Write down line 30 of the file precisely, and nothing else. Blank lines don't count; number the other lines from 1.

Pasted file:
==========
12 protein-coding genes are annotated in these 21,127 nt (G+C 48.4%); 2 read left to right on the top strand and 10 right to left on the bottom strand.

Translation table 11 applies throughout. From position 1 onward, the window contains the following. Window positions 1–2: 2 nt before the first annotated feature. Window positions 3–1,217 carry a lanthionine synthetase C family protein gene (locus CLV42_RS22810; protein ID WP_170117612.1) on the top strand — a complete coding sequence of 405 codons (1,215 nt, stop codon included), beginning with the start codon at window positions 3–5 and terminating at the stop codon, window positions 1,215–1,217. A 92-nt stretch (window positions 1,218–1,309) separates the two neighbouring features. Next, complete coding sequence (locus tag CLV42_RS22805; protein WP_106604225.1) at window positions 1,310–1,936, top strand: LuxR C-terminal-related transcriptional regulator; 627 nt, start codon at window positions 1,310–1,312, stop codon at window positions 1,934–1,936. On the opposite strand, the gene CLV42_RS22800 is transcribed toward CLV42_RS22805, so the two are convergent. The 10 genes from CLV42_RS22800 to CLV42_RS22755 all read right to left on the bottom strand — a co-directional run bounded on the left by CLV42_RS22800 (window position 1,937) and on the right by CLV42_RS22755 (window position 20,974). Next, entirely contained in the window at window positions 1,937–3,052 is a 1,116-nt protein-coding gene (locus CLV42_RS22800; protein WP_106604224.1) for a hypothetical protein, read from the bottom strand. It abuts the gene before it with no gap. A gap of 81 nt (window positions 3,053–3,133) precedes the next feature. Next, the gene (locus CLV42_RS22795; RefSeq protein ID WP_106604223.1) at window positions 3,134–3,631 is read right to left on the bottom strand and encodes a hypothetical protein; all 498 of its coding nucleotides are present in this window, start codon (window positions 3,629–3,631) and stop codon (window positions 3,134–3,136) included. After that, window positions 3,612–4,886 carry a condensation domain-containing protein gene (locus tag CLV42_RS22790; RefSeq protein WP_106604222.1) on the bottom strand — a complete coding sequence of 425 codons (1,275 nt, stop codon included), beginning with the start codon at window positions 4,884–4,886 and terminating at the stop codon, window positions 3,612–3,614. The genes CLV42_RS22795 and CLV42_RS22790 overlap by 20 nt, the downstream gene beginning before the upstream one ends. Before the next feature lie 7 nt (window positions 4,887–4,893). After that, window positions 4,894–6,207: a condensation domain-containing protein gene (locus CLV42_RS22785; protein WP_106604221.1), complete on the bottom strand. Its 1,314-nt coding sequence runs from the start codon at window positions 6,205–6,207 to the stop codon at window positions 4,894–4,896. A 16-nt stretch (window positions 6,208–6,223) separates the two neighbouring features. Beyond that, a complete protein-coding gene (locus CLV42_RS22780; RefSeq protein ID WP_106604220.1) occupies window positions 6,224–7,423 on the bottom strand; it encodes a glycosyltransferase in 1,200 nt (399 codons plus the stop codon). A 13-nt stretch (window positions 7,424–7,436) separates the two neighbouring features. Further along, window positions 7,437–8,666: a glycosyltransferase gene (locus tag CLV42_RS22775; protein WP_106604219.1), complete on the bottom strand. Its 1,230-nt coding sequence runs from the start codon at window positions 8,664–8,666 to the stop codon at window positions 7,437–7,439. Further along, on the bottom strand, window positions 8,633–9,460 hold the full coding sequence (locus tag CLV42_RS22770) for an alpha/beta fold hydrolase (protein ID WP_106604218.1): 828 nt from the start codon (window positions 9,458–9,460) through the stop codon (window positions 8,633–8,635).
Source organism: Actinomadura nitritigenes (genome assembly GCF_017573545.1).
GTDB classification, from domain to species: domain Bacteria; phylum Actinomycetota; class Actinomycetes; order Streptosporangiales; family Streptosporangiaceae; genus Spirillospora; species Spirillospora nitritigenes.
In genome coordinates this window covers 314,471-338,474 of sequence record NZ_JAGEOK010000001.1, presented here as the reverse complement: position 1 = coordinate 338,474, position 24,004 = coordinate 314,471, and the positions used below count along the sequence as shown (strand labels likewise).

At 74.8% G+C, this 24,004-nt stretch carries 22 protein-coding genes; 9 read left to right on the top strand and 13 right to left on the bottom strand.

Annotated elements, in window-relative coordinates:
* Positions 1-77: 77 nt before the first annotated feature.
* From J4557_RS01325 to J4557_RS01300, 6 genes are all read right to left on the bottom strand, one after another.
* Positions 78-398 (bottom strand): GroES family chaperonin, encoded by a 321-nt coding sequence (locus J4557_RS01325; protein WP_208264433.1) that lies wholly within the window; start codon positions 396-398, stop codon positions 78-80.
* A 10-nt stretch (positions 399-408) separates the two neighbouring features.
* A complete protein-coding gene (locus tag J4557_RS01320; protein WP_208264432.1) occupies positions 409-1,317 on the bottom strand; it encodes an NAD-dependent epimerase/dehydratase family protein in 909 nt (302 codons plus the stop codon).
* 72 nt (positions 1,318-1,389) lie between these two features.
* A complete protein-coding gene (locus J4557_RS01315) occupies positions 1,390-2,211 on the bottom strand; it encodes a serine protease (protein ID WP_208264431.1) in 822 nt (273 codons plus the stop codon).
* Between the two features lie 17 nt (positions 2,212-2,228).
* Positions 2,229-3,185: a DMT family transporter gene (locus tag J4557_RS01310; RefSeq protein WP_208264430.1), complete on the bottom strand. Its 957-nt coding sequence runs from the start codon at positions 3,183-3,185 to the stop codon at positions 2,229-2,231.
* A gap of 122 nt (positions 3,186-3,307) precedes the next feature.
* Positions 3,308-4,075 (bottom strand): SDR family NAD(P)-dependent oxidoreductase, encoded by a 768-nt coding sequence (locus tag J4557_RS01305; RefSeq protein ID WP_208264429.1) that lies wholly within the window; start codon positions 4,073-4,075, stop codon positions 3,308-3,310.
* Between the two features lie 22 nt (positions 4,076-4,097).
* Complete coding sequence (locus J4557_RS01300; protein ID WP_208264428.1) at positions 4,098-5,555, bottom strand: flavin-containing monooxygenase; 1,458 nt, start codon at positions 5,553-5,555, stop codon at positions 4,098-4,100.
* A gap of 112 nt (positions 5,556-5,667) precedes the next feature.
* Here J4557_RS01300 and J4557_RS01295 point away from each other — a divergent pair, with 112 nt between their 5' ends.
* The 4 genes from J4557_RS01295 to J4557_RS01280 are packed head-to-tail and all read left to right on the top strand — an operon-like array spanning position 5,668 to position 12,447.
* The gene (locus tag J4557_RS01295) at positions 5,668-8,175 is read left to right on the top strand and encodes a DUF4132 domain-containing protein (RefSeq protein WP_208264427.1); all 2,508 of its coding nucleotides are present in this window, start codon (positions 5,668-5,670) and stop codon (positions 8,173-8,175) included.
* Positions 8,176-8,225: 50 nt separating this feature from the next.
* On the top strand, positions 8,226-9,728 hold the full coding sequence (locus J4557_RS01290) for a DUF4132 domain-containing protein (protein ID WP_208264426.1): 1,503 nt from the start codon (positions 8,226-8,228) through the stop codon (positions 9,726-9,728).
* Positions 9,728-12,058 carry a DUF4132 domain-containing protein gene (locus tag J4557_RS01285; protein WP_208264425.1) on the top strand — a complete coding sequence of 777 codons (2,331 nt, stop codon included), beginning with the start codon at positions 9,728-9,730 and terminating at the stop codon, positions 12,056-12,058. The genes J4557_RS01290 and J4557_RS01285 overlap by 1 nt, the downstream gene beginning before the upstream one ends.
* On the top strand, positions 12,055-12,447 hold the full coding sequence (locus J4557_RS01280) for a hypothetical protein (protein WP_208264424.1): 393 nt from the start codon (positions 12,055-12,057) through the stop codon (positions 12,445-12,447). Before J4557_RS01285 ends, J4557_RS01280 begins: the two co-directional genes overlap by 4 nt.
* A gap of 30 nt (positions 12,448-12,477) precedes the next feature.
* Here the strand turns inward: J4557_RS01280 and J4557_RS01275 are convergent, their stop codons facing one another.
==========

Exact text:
* Here the strand turns inward: J4557_RS01280 and J4557_RS01275 are convergent, their stop codons facing one another.